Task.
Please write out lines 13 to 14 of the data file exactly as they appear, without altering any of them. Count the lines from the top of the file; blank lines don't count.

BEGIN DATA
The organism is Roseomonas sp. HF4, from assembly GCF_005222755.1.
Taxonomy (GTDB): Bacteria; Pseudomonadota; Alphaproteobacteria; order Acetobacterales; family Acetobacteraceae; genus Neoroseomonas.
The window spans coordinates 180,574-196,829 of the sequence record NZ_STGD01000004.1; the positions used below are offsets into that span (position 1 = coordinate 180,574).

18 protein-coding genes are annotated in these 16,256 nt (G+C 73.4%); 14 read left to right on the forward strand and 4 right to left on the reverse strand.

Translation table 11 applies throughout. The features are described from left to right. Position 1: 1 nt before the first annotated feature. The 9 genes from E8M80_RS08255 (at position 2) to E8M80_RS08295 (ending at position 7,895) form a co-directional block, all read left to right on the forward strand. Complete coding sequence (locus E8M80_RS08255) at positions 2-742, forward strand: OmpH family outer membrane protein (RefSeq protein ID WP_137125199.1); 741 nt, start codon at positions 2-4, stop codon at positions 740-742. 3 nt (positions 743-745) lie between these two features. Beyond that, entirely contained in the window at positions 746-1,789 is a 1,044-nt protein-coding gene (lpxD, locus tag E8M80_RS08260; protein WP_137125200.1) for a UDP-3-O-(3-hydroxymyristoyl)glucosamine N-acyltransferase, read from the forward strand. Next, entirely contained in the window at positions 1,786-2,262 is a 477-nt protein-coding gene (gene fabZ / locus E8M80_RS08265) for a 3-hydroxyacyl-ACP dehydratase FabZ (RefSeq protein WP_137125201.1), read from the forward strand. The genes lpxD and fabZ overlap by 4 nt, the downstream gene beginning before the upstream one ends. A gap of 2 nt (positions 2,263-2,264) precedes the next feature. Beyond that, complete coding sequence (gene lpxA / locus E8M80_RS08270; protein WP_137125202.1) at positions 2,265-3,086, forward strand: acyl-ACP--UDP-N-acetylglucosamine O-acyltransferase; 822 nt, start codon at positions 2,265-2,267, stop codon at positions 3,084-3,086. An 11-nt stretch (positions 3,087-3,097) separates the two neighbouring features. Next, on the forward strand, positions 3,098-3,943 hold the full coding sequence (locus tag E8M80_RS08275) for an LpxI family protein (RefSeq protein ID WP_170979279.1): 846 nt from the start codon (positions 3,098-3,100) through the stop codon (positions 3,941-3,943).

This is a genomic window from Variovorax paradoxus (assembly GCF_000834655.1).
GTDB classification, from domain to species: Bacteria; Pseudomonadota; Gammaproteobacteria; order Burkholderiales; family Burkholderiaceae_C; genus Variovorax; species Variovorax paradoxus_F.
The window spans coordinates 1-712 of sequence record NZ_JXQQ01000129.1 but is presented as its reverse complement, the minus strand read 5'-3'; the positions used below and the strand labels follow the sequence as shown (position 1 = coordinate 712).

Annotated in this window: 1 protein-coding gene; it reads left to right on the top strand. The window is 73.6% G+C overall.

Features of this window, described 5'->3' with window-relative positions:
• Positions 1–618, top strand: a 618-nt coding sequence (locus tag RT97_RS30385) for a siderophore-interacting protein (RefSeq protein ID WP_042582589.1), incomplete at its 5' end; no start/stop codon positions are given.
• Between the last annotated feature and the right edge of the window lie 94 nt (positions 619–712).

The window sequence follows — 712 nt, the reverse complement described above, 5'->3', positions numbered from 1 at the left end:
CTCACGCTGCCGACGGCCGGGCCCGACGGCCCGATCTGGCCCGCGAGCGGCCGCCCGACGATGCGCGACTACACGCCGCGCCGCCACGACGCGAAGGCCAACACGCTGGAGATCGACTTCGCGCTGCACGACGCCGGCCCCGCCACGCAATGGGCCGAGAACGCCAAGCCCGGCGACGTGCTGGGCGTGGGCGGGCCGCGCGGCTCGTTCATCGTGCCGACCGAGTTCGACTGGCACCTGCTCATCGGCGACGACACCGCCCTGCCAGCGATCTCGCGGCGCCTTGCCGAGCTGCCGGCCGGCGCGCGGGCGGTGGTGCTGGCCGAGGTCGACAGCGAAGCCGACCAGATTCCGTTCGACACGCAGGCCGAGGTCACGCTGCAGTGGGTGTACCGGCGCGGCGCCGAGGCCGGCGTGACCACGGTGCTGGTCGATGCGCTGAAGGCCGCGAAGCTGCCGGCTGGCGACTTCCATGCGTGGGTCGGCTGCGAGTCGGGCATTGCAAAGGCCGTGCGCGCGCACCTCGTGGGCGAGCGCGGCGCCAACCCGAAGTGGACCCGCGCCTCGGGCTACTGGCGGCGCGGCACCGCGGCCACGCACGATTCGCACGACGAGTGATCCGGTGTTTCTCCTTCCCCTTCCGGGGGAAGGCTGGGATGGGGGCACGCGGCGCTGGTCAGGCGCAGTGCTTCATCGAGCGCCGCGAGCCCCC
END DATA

The window sequence follows — 712 nt, the reverse complement described above, 5'->3', positions numbered from 1 at the left end:
CTCACGCTGCCGACGGCCGGGCCCGACGGCCCGATCTGGCCCGCGAGCGGCCGCCCGACGATGCGCGACTACACGCCGCGCCGCCACGACGCGAAGGCCAACACGCTGGAGATCGACTTCGCGCTGCACGACGCCGGCCCCGCCACGCAATGGGCCGAGAACGCCAAGCCCGGCGACGTGCTGGGCGTGGGCGGGCCGCGCGGCTCGTTCATCGTGCCGACCGAGTTCGACTGGCACCTGCTCATCGGCGACGACACCGCCCTGCCAGCGATCTCGCGGCGCCTTGCCGAGCTGCCGGCCGGCGCGCGGGCGGTGGTGCTGGCCGAGGTCGACAGCGAAGCCGACCAGATTCCGTTCGACACGCAGGCCGAGGTCACGCTGCAGTGGGTGTACCGGCGCGGCGCCGAGGCCGGCGTGACCACGGTGCTGGTCGATGCGCTGAAGGCCGCGAAGCTGCCGGCTGGCGACTTCCATGCGTGGGTCGGCTGCGAGTCGGGCATTGCAAAGGCCGTGCGCGCGCACCTCGTGGGCGAGCGCGGCGCCAACCCGAAGTGGACCCGCGCCTCGGGCTACTGGCGGCGCGGCACCGCGGCCACGCACGATTCGCACGACGAGTGATCCGGTGTTTCTCCTTCCCCTTCCGGGGGAAGGCTGGGATGGGGGCACGCGGCGCTGGTCAGGCGCAGTGCTTCATCGAGCGCCGCGAGCCCCC